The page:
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Case comment: Human rights, proportionality and local authority evictions

5 November 2010 by

Updated | We posted earlier on the Supreme Court ruling in Manchester City Council (Respondent) v Pinnock (Appellant), that requires courts to be satisfied that any order for possession sought by local authorities must be “in accordance with the law”, and (ii) “necessary in a democratic society” – that is, that it should be proportionate in the full meaning of the word.

How far this takes us from the previous position, where the role of the county court was limited to conducting a conventional judicial review of the councils’ decision in such cases, remains to be seen.

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Supreme Court pre-nup decision: the human rights angle

21 October 2010 by

Radmacher (formerly Granatino) (Respondent) v Granatino (Appellant) [2010] UKSC 42 (On appeal from the Court of Appeal [2009] EWCA Civ 649) Read judgment

The Supreme Court has ruled that ante-nuptial arrangements should be binding and enforceable in ancillary proceedings.  Thus in future it will be natural to infer that parties who enter into an ante-nuptial agreement to which English law is likely to be applied intend that effect should be given to it.

Although human rights were not in issue in this litigation, there is an interesting question to explore here in relation to the parties’ rights to peaceful enjoyment of their possession without interference by the state (in the form of a court order reversing the provisions of a private settlement).  Now the Supreme Court has given nuptial agreements considerably more weight in the fall-out folllowing marital breakup the likelihood of a Convention-based challenge in this context falls away but does not disappear altogether because the statutory regime still obliges courts to interfere with agreements if they are considered unfair in any way, or prejudicial to the children of the marriage.

First, the following summary is based on the press release of the case published on the Supreme Court website.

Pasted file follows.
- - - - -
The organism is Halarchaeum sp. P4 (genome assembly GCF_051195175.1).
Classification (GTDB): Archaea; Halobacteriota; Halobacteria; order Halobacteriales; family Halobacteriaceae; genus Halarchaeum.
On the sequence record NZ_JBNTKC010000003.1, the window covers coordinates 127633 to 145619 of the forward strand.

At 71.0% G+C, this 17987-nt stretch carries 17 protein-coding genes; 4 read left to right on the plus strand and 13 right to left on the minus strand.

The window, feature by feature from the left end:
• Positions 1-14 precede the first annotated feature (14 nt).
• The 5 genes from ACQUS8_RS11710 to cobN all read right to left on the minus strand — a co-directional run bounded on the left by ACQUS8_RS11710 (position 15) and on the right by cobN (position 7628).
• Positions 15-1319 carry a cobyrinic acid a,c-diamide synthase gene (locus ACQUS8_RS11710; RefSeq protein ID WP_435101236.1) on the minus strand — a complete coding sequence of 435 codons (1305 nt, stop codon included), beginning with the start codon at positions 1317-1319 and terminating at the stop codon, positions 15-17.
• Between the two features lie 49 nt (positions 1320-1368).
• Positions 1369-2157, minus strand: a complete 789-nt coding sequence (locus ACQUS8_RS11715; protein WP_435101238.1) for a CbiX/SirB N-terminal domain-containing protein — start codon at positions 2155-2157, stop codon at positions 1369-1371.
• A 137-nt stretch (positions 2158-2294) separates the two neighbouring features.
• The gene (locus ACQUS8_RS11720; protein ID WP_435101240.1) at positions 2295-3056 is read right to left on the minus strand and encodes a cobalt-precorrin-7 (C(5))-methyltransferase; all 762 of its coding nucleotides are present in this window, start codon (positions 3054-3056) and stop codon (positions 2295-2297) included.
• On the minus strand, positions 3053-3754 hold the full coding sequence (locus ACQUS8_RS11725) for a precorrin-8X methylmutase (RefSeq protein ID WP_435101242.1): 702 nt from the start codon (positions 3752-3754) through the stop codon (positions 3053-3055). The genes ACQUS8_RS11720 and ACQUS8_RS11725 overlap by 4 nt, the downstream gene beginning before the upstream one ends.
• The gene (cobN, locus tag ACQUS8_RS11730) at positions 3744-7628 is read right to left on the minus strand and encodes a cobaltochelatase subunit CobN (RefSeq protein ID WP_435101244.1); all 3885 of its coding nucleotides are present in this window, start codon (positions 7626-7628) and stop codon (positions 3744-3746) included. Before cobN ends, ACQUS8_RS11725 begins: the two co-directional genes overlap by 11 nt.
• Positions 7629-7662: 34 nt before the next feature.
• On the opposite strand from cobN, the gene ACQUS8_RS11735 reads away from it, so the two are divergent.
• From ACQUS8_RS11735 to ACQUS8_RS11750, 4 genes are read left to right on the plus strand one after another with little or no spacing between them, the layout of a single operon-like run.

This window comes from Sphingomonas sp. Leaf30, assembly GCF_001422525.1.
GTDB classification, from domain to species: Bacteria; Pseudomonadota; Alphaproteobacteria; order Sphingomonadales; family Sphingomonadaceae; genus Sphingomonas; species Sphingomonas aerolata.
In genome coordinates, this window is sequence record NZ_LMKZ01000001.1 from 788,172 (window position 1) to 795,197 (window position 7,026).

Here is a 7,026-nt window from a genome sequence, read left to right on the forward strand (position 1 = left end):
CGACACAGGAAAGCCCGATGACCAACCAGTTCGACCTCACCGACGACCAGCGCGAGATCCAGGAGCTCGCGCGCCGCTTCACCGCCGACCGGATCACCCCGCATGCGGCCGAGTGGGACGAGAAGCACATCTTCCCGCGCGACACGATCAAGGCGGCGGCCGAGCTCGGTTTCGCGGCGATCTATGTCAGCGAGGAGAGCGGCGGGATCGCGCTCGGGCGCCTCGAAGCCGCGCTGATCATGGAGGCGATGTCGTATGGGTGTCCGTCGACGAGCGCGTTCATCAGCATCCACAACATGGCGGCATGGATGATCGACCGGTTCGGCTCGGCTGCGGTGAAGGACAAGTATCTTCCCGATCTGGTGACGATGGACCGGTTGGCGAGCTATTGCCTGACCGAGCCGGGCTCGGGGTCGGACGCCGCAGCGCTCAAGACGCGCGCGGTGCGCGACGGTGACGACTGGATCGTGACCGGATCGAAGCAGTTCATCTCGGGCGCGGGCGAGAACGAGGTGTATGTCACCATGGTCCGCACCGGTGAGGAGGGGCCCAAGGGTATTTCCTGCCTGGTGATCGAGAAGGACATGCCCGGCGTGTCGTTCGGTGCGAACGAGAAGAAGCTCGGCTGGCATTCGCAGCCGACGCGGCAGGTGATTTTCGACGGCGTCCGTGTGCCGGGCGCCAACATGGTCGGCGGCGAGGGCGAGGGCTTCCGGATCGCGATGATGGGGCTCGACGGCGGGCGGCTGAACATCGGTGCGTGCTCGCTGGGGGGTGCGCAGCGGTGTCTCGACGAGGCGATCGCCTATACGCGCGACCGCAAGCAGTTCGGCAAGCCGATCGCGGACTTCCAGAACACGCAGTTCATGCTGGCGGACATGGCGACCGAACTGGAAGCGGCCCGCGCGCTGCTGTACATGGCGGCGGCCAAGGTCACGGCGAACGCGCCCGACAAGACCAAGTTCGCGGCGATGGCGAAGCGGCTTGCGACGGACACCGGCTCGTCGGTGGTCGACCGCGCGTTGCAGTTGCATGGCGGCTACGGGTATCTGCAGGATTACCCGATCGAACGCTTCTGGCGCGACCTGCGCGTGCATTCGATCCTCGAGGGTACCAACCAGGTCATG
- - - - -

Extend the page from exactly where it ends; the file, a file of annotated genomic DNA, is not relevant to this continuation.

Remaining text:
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Aarhus Abortion Abu Qatada Abuse Access to justice adoption ALBA Allison Bailey Al Qaeda animal rights anonymity Article 1 Protocol 1 Article 2 article 3 Article 4 article 5 Article 6 Article 8 Article 9 article 10 Article 11 article 13 Article 14 Artificial Intelligence Asbestos assisted suicide asylum Australia autism benefits Bill of Rights biotechnology blogging Bloody Sunday brexit Bribery Catholicism Chagos Islanders Children children's rights China christianity citizenship civil liberties campaigners climate change clinical negligence Coercion common law confidentiality consent conservation constitution contempt of court Control orders Copyright coronavirus Coroners costs Court of Protection crime Cybersecurity Damages data protection death penalty defamation deportation deprivation of liberty Detention diplomatic immunity disability disclosure Discrimination disease divorce DNA domestic violence duty of care ECHR ECtHR Education election Employment Employment Law Employment Tribunal Environment Equality Act Ethiopia EU EU Charter of Fundamental Rights EU costs EU law European Court of Justice evidence extradition extraordinary rendition Family Fertility FGM Finance football foreign criminals foreign office France freedom of assembly Freedom of Expression freedom of information freedom of speech Gay marriage Gaza gender genetics Germany Google Grenfell Health high court HIV home office Housing HRLA human rights Human Rights Act human rights news Huntington's Disease immigration India Indonesia injunction Inquests international law internet Inuit Iran Iraq Ireland Islam Israel Italy IVF Japan Judaism judicial review jury trial JUSTICE Justice and Security Bill Law Pod UK legal aid Leveson Inquiry LGBTQ Rights liability Libel Liberty Libya Lithuania local authorities marriage Maya Forstater mental capacity Mental Health military Ministry of Justice modern slavery music Muslim nationality national security NHS Northern Ireland nuclear challenges Obituary ouster clauses parental rights parliamentary expenses scandal patents Pensions Personal Injury Piracy Plagiarism planning Poland Police Politics pollution press Prisoners Prisons privacy Professional Discipline Property proportionality Protection of Freedoms Bill Protest Public/Private public access public authorities public inquiries rehabilitation Reith Lectures Religion RightsInfo right to die right to family life Right to Privacy right to swim riots Roma Romania Round Up Royals Russia Saudi Arabia Scotland secrecy secret justice sexual offence Sikhism Smoking social media South Africa Spain special advocates Sports Standing statelessness stop and search Strasbourg Supreme Court Supreme Court of Canada surrogacy surveillance Syria Tax technology Terrorism tort Torture travel treaty TTIP Turkey UK Ukraine USA US Supreme Court vicarious liability Wales War Crimes Wars Welfare Western Sahara Whistleblowing Wikileaks wind farms WomenInLaw YearInReview Zimbabwe